The experience of the classroom also plays an irreducible role in determining the assimilation of students to the disciplines of science. Evaluating the impact of teachers, classroom dynamics and key aspects of student socialization relevant to culture cannot be ignored in the assessment of the achievement gap (Adams 2012). Current research has endeavored to isolate the reasons why race and class are such strong predictors of student performance and educational objectives. The subject raises critical questions of social preference and inequality at the national educational levels and demands a coherent administrative response. In a larger and more substantive evaluation the achievement gaps are tied into what is described as an ‘opportunity gap’, a broad divergence in resources and collective opportunity that is skewed toward wealthier demographics, and conversely works against the less advantaged segment of the minority population (Barton 2000).

With each new generation, the challenges of teaching change slightly, demanding both a new set of adaptations for the teachers and additional requirements for students. Today these challenges are difficult to ignore because of the advance in technology and other influences that accompany it, children are more exposed to the trappings of adult culture and the behavioral problems that arise from this exposure. (Howard 2010). Even at the introductory stage of education, there are notable changes in children, ranging from aggression, image-behavior learned from television or other children, and problems with attention that also have associations with the pop-culture. The academic experience is fraught with several variables all of which can impact the quality of education and its essential utility for equipping children with the set of skills and disciplines required to compete in a complex culture. The institutional failure to comprehensively probe and address factors that impact minority students in a national education system is a tragedy.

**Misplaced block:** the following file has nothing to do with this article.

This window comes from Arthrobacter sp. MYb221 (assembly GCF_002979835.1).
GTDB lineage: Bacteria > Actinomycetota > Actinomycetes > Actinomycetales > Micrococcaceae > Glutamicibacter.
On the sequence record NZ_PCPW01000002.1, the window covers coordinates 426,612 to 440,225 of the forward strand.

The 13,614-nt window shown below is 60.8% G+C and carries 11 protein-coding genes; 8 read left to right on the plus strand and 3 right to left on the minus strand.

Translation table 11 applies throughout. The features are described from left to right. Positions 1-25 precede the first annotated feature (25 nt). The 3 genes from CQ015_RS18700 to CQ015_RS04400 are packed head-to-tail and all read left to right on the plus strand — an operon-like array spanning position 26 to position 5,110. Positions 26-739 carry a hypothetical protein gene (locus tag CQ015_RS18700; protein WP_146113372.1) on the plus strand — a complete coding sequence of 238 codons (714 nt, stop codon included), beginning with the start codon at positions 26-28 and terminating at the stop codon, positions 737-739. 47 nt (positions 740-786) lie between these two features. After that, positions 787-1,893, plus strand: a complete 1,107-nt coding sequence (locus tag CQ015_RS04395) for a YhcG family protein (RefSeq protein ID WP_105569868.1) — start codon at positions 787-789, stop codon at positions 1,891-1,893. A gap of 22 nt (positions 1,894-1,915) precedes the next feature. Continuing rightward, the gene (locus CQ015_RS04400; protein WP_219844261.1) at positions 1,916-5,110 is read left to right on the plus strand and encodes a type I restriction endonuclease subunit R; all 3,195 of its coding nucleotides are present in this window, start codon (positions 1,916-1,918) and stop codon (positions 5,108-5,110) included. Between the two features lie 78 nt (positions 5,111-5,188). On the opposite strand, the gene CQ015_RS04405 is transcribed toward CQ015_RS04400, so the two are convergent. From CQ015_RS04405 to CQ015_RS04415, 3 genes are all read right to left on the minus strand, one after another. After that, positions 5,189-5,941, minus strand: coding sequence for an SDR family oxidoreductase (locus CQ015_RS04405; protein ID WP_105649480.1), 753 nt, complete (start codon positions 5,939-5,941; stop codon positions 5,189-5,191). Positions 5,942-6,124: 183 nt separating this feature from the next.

References

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Brown, B. (2004) Discursive Identity: Assimilation into the Culture of Science and its Implications for Minority Students. Journal of Research in Science, 46 (2) 810-834